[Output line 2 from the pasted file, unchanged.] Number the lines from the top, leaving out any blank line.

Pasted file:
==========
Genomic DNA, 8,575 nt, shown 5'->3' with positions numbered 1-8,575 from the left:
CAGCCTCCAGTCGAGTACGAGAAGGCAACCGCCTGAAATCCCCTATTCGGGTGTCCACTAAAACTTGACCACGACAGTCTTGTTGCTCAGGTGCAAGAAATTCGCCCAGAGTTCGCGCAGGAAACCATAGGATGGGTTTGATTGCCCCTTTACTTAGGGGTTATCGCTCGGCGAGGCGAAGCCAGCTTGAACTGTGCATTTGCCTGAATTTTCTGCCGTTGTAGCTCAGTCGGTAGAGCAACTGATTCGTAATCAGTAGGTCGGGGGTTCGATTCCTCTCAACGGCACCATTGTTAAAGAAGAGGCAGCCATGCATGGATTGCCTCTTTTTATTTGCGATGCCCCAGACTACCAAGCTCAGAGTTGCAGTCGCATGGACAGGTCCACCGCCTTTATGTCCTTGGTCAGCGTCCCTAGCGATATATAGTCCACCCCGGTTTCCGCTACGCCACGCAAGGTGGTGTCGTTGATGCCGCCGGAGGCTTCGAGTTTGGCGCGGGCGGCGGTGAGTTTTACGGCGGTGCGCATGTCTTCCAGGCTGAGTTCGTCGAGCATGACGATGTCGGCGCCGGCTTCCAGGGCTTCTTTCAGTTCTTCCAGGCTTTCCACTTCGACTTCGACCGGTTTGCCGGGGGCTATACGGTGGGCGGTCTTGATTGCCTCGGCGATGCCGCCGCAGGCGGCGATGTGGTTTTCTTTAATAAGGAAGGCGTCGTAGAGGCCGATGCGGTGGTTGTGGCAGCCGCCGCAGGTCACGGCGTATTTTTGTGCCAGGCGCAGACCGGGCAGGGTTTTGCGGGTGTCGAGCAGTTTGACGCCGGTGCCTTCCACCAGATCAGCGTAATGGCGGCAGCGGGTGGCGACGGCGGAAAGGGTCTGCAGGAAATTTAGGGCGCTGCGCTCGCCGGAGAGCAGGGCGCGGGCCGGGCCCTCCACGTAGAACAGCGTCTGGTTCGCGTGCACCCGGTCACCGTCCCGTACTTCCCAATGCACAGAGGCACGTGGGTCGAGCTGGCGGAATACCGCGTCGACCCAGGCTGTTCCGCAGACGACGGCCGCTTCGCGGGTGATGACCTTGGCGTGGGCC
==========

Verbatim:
CAGCCTCCAGTCGAGTACGAGAAGGCAACCGCCTGAAATCCCCTATTCGGGTGTCCACTAAAACTTGACCACGACAGTCTTGTTGCTCAGGTGCAAGAAATTCGCCCAGAGTTCGCGCAGGAAACCATAGGATGGGTTTGATTGCCCCTTTACTTAGGGGTTATCGCTCGGCGAGGCGAAGCCAGCTTGAACTGTGCATTTGCCTGAATTTTCTGCCGTTGTAGCTCAGTCGGTAGAGCAACTGATTCGTAATCAGTAGGTCGGGGGTTCGATTCCTCTCAACGGCACCATTGTTAAAGAAGAGGCAGCCATGCATGGATTGCCTCTTTTTATTTGCGATGCCCCAGACTACCAAGCTCAGAGTTGCAGTCGCATGGACAGGTCCACCGCCTTTATGTCCTTGGTCAGCGTCCCTAGCGATATATAGTCCACCCCGGTTTCCGCTACGCCACGCAAGGTGGTGTCGTTGATGCCGCCGGAGGCTTCGAGTTTGGCGCGGGCGGCGGTGAGTTTTACGGCGGTGCGCATGTCTTCCAGGCTGAGTTCGTCGAGCATGACGATGTCGGCGCCGGCTTCCAGGGCTTCTTTCAGTTCTTCCAGGCTTTCCACTTCGACTTCGACCGGTTTGCCGGGGGCTATACGGTGGGCGGTCTTGATTGCCTCGGCGATGCCGCCGCAGGCGGCGATGTGGTTTTCTTTAATAAGGAAGGCGTCGTAGAGGCCGATGCGGTGGTTGTGGCAGCCGCCGCAGGTCACGGCGTATTTTTGTGCCAGGCGCAGACCGGGCAGGGTTTTGCGGGTGTCGAGCAGTTTGACGCCGGTGCCTTCCACCAGATCAGCGTAATGGCGGCAGCGGGTGGCGACGGCGGAAAGGGTCTGCAGGAAATTTAGGGCGCTGCGCTCGCCGGAGAGCAGGGCGCGGGCCGGGCCCTCCACGTAGAACAGCGTCTGGTTCGCGTGCACCCGGTCACCGTCCCGTACTTCCCAATGCACAGAGGCACGTGGGTCGAGCTGGCGGAATACCGCGTCGACCCAGGCTGTTCCGCAGACGACGGCCGCTTCGCGGGTGATGACCTTGGCGTGGGCC